By John Swanson
From ASTC Dimensions
The National Weather Service said, “We anticipate flood cresting at 24 1/2 feet.” That’s what was going through my head as I studied the flood wall, built for a 24-foot crest, and the Cedar River beyond. That flood wall stood just 50 feet from the back wall of the Cedar Rapids Science Station in Iowa. It was 5:30 p.m. on Wednesday, June 11, 2008. We had spent the day moving servers, tools, and the more valued exhibits out of our two basements. I knew our ground floor was at about the same level as the flood wall, so I thought, “The worst will be two flooded basements and maybe some water on the first floor.” Almost as an afterthought, I told everyone to move their computers to the tops of their desks.
Late Friday night into early Saturday morning, the river crested at 31 feet, seven feet higher than that flood wall—and 11 feet above the previous flood record, set in 1929. On Sunday, officials announced that the waters were starting to recede. We were allowed back into our three-building complex on Tuesday, June 17, although workers would still be pumping water out of the basements for four days.
I wasn’t prepared for what I found inside. As we opened the door, the humidity and musty aroma overwhelmed us. Every horizontal surface had a fine coating of what I later learned was the best part of Iowa’s marvelous topsoil, which will take many, many years to restore—one of the lesser known, but sinister, consequences of a flood. Until we left footprints, the carpeted floor looked like an ice rink, smooth and glistening with a skim-coat of mud.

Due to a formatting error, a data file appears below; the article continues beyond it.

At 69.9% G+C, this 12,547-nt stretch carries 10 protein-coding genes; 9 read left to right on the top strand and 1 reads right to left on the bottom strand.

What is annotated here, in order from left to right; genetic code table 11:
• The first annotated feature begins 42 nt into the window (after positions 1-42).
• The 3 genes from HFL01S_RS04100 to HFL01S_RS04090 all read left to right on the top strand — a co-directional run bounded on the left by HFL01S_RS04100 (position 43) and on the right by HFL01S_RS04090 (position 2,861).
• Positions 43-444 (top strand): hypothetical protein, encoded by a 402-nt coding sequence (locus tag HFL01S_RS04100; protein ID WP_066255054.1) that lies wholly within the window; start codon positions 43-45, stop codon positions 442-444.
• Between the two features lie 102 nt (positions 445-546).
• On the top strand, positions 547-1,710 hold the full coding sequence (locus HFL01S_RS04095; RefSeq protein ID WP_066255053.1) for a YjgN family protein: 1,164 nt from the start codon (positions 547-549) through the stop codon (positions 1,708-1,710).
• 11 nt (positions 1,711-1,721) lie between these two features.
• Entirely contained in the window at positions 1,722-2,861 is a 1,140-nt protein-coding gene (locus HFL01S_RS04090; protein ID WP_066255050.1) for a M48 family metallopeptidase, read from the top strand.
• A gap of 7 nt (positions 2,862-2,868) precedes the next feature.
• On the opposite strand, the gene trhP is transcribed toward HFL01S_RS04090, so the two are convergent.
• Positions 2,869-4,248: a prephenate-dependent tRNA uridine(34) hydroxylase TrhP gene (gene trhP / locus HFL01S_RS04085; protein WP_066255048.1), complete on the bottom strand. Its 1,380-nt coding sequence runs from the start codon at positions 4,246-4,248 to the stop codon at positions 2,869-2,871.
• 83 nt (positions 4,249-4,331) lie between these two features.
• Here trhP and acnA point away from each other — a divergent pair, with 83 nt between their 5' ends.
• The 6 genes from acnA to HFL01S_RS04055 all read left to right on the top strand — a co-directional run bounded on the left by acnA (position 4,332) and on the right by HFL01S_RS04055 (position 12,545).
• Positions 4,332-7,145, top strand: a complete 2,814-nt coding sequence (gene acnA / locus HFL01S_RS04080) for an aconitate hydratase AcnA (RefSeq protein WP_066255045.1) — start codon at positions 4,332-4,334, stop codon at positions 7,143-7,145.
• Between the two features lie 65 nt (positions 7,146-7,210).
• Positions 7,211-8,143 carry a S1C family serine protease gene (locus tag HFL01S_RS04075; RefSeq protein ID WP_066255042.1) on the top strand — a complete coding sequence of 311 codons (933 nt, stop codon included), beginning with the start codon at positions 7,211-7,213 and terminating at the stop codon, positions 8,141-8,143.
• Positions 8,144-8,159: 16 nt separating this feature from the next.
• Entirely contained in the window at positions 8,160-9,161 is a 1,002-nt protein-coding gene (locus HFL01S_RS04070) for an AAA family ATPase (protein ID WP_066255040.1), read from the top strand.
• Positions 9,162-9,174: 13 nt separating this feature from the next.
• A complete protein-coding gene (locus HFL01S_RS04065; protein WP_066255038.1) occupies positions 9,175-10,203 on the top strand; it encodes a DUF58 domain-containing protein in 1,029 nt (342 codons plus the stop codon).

But what struck us most was that nothing was where it belonged. Cases and counters had either collapsed or moved. You could probably produce an acceptable Ph.D. dissertation on the currents and whirlpools created inside a building by swirling flood waters. Entering our offices, we found 50-pound wooden tables hanging from partition walls and file cabinets tipped over. And those computers on the desks—well, that only meant they had been under three feet of water rather than seven.
As we worked through the Science Station, making quick decisions on what was salvageable, I came across a walnut plaque. Badly warped and lying in the muck, the inscribed words caught my eye:
The Best Way To Predict Your Future Is To Create It.
I have no idea how the plaque came to hang on our wall, but I immediately recognized the power in the words of management consultant Peter Drucker. We had the quote made into a banner for the front wall of our building, where it remains, a reminder to a devastated city that even disasters can have silver linings.